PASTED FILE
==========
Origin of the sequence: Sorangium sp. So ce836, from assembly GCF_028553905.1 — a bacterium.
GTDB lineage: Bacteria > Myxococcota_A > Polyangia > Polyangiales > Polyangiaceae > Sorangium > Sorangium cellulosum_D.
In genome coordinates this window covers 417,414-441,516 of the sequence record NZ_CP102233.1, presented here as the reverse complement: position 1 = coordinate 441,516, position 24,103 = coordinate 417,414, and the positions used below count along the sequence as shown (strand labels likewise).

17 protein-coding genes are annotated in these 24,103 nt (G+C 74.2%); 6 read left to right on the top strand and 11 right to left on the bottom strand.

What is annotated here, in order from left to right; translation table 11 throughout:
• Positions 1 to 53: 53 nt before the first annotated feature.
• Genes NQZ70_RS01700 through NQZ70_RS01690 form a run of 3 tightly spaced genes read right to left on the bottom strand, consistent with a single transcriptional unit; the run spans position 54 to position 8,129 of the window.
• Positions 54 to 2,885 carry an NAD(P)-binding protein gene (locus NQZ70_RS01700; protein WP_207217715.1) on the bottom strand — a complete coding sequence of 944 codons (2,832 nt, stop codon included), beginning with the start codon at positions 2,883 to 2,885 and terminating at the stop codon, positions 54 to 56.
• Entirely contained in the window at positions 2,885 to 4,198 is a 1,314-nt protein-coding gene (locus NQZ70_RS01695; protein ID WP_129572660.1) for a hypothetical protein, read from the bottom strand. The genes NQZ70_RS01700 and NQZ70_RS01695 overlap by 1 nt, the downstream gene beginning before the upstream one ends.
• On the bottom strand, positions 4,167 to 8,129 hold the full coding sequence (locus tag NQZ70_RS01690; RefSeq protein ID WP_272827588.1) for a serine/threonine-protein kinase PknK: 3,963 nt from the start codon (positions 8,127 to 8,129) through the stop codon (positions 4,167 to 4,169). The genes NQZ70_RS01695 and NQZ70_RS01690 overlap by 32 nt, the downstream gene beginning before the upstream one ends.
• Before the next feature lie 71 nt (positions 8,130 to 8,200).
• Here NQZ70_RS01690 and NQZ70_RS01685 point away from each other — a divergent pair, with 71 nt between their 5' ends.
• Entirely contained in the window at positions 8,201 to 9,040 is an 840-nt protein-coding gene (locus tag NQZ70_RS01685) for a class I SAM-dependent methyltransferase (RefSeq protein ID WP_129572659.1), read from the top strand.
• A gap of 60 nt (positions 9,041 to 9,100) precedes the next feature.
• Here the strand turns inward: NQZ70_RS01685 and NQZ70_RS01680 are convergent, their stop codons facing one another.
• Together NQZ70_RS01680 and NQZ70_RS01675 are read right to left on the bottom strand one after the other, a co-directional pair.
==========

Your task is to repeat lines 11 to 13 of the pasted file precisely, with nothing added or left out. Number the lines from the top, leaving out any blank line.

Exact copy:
• Before the next feature lie 71 nt (positions 8,130 to 8,200).
• Here NQZ70_RS01690 and NQZ70_RS01685 point away from each other — a divergent pair, with 71 nt between their 5' ends.
• Entirely contained in the window at positions 8,201 to 9,040 is an 840-nt protein-coding gene (locus tag NQZ70_RS01685) for a class I SAM-dependent methyltransferase (RefSeq protein ID WP_129572659.1), read from the top strand.